As of a March 2007 published analysis, at least 70 events have been reported through the Pennsylvania Patient Safety Reporting System concerning occurrences that reflect system/process issues related to renal function and contrast media. About 10% of the reports are categorized as Serious Events, compared to 4% of submitted PA-PSRS reports overall. Five percent of the reports indicated that the patient required dialysis after a contrast-related procedure. Some of the patterns and examples include:
- Good news
- Imaging study was cancelled because of elevated creatinine
- Contrast study was delayed until creatinine results were available
- Opportunities for improvement
- Creatinine level was not checked prior to study
- Wrong laboratory results were checked prior to study
- A contrast-related study was performed in a patient with cin risk factors
- Order entry error
- Contrast administered despite order for study without contrast
- Multiple contrast-related studies
Lessons Learned from Reports
- Reporting facilities use creatinine levels, rather than eGFR to evaluate renal function.
- Having the most recent renal function study available and reviewed immediately before contrast administration may prevent untoward patient outcomes.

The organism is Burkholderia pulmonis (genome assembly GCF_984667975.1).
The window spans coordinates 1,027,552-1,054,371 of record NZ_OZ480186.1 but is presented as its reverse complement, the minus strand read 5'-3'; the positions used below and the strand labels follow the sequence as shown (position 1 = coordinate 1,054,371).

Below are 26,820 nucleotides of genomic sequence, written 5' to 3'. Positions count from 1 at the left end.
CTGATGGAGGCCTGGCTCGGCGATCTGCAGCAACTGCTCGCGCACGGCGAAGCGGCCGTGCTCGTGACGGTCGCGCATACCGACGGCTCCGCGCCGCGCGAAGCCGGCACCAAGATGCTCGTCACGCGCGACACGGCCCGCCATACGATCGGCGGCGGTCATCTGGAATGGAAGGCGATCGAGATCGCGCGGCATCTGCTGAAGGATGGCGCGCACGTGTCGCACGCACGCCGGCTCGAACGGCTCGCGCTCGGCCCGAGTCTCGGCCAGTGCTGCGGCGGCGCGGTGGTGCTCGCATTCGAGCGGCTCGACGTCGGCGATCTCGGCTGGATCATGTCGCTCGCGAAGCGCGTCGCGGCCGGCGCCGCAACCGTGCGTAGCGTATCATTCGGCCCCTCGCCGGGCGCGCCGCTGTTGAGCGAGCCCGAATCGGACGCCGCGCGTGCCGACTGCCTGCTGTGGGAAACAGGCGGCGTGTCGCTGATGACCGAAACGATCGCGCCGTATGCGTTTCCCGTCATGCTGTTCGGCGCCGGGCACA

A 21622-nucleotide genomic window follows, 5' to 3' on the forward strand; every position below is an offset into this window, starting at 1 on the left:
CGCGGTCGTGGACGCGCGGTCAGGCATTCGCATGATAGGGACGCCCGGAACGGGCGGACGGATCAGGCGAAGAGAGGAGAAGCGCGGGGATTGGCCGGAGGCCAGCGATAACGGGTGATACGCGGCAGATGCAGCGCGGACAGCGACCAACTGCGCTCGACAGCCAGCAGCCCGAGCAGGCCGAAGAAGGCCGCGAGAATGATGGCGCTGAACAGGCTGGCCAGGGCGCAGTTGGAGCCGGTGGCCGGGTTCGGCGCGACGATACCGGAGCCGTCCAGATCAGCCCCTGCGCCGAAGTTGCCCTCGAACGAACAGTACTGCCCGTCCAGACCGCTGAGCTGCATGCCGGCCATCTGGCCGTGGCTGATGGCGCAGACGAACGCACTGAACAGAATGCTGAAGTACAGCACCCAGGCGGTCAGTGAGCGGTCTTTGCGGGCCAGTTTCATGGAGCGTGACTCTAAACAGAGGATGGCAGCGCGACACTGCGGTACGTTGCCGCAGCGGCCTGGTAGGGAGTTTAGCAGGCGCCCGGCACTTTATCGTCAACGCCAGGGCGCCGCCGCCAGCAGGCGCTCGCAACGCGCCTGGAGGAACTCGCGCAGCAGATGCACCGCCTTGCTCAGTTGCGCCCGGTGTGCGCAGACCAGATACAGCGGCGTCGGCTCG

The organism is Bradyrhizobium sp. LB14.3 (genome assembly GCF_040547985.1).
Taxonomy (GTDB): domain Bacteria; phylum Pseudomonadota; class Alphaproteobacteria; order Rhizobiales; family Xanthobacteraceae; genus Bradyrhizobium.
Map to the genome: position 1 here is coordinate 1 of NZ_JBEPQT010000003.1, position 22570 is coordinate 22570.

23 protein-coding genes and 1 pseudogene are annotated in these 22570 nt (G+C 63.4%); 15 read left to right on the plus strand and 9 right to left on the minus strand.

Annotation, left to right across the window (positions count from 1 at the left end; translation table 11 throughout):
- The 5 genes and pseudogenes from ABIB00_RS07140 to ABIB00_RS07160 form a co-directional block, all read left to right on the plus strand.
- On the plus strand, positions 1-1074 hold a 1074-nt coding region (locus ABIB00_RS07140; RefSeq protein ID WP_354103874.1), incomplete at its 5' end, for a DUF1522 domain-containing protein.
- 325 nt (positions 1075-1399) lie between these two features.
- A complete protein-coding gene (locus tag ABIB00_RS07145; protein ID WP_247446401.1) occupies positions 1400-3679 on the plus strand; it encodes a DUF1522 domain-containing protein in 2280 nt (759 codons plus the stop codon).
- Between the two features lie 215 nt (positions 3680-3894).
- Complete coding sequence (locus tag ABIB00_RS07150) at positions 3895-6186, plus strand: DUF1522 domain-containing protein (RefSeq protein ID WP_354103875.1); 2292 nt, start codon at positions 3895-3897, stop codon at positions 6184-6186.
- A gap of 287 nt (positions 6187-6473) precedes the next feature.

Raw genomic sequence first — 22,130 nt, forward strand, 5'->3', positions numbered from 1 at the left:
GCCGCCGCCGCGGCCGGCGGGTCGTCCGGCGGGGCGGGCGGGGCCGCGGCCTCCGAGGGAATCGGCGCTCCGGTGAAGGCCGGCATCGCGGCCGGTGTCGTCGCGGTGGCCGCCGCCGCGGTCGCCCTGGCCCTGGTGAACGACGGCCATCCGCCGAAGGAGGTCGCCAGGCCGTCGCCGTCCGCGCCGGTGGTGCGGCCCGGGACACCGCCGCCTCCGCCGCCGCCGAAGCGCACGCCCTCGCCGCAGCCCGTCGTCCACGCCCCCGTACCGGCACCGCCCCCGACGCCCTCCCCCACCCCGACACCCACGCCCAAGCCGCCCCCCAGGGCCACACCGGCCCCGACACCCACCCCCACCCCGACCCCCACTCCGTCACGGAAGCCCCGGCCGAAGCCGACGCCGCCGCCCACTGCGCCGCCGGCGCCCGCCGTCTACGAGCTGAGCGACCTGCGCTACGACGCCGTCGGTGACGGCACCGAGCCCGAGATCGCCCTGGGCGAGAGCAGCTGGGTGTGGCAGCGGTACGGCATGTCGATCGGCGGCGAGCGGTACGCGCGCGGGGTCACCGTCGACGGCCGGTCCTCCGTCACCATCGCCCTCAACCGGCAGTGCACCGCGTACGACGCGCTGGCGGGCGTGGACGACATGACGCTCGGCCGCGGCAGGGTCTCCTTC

- Physicians ordering contrast-related studies may not always consider contrast-induced nephropathy (CIN) risk factors.
- Delaying studies until renal function studies are reviewed may prevent untoward outcomes.
- Implementing standard CIN prevention strategies prior to contrast-related study in high-risk patients reduces reliance on memory.
- Written guidelines and standing orders help standardize care given, but are effective only if the healthcare team is aware of such tools and fully implements them.
- Double checking order entries may prevent high-risk patients from receiving contrast.
- If medically feasible, spacing multiple contrast-related studies will allow the patient's creatinine level to return to baseline before the next study is performed.
- Conducting a full risk assessment and history may identify patients at CIN risk.
- Heightening awareness of the long-term sequelae of CIN may help the healthcare team understand that CIN is not an acceptable complication, and that its prevention must be taken seriously.
Figures 1 and 2 depict the structure and function of the various components of the kidney.
Excerpted from: Contrast-induced nephropathy: can this iatrogenic complication of iodinated contrast be prevented? PA PSRS Patient Saf Advis 2007 Mar 30. http://patientsafety.pa.gov/ADVISORIES/Pages/2007sup1_01.aspx.